The account gives Syrians and non-Syrians alike a supposed little insight into the supposed little sitcom that is The Assads – that quirky family-next-door, comprised of people who are wacky and relatable in equal measure. The Instagrams attempt to humanize Syria’s first family, to place them in a familiar context – which is also to say, if you’ve been following the news out of Syria, a totally unfamiliar context. A context that is unfamiliar because it is untrue. It’s not, of course, that there’s no joy to be found in Syria, despite all the conflict and chaos in the country; it’s that syrianpresidency, with every implication of business-as-usual, commits a sin of informational omission. Which is all to say that this particular Instagram feed does what most Instagram feeds tend to do: It offers a carefully crafted performance of daily banalities. With the difference here being that most Instagram feeds, and most of their mundanities, do not belong to dictators.
Marin Cogan notes that the Syrian mass-murderer is hardly being creative:
Assad is the latest in what one news site has called “the dictators of Instagram.” Chechen President Ramzan Kadyrov has famously used the social-networking site as a platform to project his very Russian style of masculinity (photo montages of the impossibly barrel-chested despot weight-lifting and posing with wolves and wildcats.) The minions of Ayatollah Khamenei have posted several close-ups of Iran’s septuagenarian Supreme Leader on his photo-sharing page.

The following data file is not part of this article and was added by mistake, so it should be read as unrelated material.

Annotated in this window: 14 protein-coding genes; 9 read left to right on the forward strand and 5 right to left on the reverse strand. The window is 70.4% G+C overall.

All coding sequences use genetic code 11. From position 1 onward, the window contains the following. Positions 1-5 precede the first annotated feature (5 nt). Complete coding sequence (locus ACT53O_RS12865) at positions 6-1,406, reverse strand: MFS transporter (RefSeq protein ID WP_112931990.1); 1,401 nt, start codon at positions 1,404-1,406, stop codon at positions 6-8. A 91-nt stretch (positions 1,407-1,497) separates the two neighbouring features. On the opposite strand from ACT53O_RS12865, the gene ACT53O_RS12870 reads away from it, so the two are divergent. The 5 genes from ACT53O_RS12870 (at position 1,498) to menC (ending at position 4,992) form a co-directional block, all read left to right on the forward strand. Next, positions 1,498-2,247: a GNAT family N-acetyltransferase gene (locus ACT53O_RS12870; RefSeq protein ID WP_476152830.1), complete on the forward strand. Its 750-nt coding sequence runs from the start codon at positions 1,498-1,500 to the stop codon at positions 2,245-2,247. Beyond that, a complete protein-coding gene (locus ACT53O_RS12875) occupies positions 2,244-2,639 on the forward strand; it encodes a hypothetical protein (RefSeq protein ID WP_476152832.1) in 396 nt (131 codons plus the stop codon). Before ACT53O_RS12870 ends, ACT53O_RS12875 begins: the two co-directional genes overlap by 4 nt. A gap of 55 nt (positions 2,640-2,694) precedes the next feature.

Unsurprisingly, the Instagram presence of Bashar’s beautiful wife Asma has increased recently:
The Daily Mail, based in Great Britain where Asma al-Assad was born to affluent Sunni Muslim Syrian expats, and where she met her husband when he was an optometry student, called the photos a “sickening propaganda tool.” The paper blasted her as “a stooge in this shameless PR exercise,” a woman who “seems is all too willing to try and mask the horrific atrocities being carried out by her husband’s forces.” Unlike other news sites, which ran the Instagram photos as stand-alone image, the Daily Mail paired each with a picture of Syrian carnage. …
The first lady’s family of Sunnis come from Homs, Syria’s third-largest city, which has been largely destroyed by Assad forces, Tabler said. But because she married into her husband’s ruling Alawite family and is the mother of their three children, “she is not about to break ranks. If she did, that would be great.”
But fortunately Instagram doesn’t shield the photos from criticism. Regarding the photo seen right: